Athlone's future is safe. They are building an Aircraft Hangar on the square. If he opened his eyes he'd know that.



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  • Registered Users Posts: 3,690 ✭✭✭roadmaster


    I noted in MMs reply he said several barracks where being looked at for the Army Hq. Tge gas thing is custume barracks is not even in his constituency

    On a side note a colleague from Mullingar told me that the local SF TD the bluffer was telling locals that the refugees are only tempoary as the army is moving back in next year!

    Strangley enoght it turns out the barracks was never transfered from the DOD to the LDA



  • Registered Users Posts: 4,545 ✭✭✭Topgear on Dave


    Mullingar only closed a decade ago. There's no rush!



  • Registered Users Posts: 3,370 ✭✭✭Dohvolle


    There are people serving in the DF today who weren't born when Kildare closed, yet they've barely broken ground on whatever plans they have for there.



  • Registered Users Posts: 3,370 ✭✭✭Dohvolle




  • Registered Users Posts: 3,690 ✭✭✭roadmaster


    Its best to avoid the newspapers today as it is only doom and gloom about the defence forces



  • Registered Users Posts: 23,947 ✭✭✭✭Larbre34


    The very fact there is more widespread coverage in the print media is a good thing. Its better than complete apathy and ignorance as to what goes on in the DF.

    The Govt have committed to the CoDF recommendations and they have a job of work ahead to deliver LoA2, including structures for a sustainable RDF.

    I think Micheál Martin is up for that challenge, with the CoS, the Sec Gen and hopefully an ambitious and talented new Head of Transformation.

    Watch this space.



  • Registered Users Posts: 3,370 ✭✭✭Dohvolle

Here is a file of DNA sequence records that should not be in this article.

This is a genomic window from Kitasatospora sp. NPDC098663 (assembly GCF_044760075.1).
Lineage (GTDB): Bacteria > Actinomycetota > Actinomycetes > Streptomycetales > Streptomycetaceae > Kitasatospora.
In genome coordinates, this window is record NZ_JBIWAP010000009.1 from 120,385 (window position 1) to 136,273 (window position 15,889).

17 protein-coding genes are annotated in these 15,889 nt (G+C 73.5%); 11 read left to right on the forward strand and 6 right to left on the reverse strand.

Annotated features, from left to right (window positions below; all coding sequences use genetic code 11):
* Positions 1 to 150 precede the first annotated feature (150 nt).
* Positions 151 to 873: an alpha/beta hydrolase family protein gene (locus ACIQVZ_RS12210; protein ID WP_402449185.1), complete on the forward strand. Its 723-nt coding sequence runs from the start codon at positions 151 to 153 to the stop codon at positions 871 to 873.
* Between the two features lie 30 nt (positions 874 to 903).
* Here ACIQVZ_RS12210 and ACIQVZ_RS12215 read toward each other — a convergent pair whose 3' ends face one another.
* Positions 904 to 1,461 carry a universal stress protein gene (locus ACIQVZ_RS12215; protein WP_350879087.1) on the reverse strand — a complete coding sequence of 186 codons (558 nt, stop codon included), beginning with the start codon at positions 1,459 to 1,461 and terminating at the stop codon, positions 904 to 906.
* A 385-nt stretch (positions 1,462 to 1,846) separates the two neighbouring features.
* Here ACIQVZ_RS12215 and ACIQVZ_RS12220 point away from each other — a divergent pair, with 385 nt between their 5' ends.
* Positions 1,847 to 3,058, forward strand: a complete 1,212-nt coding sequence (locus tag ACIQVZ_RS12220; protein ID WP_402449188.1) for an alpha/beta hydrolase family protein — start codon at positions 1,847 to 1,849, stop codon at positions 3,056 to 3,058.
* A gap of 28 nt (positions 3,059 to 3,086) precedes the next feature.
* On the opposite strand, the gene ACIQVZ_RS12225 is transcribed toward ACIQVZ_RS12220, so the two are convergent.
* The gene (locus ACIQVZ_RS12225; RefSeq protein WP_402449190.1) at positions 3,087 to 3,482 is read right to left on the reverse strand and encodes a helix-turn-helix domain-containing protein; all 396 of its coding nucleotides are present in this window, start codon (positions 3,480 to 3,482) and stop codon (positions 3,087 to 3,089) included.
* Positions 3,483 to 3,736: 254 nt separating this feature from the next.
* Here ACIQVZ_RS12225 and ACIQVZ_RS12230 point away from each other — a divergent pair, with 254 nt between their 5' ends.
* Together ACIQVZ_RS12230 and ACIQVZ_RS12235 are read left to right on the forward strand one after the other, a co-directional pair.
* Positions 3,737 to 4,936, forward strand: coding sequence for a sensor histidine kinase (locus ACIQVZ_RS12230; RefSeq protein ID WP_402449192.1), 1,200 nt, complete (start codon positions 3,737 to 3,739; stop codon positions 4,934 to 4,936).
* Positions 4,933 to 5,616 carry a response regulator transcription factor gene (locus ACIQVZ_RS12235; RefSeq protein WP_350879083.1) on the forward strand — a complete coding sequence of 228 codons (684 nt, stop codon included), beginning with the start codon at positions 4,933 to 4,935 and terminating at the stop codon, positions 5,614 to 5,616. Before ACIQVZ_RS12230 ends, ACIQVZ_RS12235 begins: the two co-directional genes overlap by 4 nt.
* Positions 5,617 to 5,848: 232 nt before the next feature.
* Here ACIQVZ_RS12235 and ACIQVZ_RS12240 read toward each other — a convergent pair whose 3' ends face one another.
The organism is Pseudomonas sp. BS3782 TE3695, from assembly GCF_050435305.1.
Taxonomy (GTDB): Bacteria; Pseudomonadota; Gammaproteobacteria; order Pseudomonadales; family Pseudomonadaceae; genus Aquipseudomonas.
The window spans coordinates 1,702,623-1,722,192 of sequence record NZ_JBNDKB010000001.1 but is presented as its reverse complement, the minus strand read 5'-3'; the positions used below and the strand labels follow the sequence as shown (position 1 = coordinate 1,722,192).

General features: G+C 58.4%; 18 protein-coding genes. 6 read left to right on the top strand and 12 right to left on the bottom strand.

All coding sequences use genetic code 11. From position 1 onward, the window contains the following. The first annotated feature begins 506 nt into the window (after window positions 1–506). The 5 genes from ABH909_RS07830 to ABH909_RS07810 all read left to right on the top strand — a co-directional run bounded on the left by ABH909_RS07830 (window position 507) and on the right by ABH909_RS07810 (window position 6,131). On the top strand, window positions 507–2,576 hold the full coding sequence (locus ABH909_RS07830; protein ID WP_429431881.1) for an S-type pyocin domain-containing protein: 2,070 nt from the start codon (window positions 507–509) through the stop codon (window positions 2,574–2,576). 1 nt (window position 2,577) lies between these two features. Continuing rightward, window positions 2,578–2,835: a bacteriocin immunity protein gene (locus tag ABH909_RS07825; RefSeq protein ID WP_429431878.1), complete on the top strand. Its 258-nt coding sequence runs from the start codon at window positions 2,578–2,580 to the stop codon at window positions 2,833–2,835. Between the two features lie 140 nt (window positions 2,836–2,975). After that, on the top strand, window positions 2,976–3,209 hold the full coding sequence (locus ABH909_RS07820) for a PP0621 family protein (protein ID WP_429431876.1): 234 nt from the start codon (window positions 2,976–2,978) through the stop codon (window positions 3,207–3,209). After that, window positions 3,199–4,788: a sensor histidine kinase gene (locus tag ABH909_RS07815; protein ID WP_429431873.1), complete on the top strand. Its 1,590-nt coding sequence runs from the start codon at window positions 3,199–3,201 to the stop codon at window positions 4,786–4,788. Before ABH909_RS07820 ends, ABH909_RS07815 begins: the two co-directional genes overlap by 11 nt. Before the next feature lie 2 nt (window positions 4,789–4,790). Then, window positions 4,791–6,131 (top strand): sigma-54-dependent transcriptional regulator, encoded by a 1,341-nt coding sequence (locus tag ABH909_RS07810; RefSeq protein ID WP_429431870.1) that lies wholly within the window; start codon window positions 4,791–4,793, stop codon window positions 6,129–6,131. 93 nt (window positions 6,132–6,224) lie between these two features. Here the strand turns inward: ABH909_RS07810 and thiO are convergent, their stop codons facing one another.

PQs last week did not offer much hope, unfortunately.

    Minister reads outdated reports prepared by civil servants boasting that they got 2/3 of the things done in 7 months that were to have been completed in 6 months.

    No promises to act quickly (Unless its a new Jet to get them to DC for Paddys Day).



  • Registered Users Posts: 3,690 ✭✭✭roadmaster


    I know it would be a big step back but to stablise the reserve should they maybe look at standing back up the FCA and its former units in regional towns to get numbers back up and then try the more structured intergrated reserve



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  • Registered Users Posts: 3,370 ✭✭✭Dohvolle


    Only because of the consistent under-investment since the foundation of the state. How does a country with a fraction of the coastline, Belgium, manage to put 2 frigates to sea? Portugal too, has a similar atlantic profile, and manages to field both Submarines and frigates, even though its waters are in the Shadow of Spain and Nuclear super Power France. Why do they believe it is better not to let the neighbours look after their secrity?

    Even Denmark, With NATO Navies to the North, South, east and west, still manages to put 2 ASW, 2 AA and 3 Multi role frigates to sea.

    Could it be perhaps the only reason we will never be in a position to do so is the Minister and the Government lack the ambition to do so? We'll boast about men and women in Blue Berets to secure a seat on the UNSC, but neglect to mention they are poorly equipped, have weak mandates, and cannot deploy anywhere unless Russia and China says it's OK for us to do so.